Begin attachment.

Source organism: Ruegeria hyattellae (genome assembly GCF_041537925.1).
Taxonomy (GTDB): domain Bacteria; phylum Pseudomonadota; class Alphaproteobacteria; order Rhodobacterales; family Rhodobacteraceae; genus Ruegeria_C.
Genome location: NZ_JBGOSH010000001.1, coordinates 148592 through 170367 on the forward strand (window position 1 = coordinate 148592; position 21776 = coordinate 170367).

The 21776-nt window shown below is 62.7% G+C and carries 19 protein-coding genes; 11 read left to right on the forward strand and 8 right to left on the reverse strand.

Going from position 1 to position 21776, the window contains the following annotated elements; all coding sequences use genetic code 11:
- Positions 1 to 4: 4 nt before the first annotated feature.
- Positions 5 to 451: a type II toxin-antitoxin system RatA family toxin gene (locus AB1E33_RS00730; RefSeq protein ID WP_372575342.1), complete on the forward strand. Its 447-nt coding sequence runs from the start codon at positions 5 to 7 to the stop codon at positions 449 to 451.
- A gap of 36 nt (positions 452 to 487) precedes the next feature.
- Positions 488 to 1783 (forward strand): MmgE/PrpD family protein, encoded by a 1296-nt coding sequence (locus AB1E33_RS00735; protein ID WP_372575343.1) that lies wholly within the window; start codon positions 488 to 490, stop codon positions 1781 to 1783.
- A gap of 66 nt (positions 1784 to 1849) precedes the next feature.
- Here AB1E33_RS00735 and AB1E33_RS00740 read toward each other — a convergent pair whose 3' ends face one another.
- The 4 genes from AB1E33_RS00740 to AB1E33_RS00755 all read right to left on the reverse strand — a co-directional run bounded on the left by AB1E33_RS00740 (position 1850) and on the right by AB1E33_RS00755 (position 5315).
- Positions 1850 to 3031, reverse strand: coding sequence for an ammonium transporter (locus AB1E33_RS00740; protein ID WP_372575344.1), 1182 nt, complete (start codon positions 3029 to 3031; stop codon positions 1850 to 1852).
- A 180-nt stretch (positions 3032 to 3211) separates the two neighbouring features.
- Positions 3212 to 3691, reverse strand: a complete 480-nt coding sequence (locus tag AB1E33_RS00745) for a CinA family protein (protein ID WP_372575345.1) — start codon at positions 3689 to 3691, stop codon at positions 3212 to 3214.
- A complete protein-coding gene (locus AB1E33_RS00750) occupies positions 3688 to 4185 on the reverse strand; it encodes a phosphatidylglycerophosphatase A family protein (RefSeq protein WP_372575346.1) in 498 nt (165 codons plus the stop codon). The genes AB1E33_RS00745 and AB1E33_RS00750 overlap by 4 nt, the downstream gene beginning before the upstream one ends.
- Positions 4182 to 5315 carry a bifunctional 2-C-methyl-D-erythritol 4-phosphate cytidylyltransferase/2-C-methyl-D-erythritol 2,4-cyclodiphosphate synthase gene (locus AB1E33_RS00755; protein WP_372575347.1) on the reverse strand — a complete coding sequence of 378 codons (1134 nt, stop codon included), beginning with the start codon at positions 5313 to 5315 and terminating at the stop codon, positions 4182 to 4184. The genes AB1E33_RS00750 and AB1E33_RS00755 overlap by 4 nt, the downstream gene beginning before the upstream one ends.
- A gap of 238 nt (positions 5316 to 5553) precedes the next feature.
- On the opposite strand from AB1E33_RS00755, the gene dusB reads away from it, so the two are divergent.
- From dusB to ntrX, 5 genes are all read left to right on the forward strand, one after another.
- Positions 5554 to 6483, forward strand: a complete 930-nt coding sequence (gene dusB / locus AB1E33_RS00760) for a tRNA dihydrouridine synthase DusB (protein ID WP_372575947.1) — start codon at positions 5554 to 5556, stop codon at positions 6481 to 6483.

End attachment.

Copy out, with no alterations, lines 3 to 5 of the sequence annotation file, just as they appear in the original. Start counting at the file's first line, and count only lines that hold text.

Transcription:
Genome location: NZ_JBGOSH010000001.1, coordinates 148592 through 170367 on the forward strand (window position 1 = coordinate 148592; position 21776 = coordinate 170367).

The 21776-nt window shown below is 62.7% G+C and carries 19 protein-coding genes; 11 read left to right on the forward strand and 8 right to left on the reverse strand.

Going from position 1 to position 21776, the window contains the following annotated elements; all coding sequences use genetic code 11: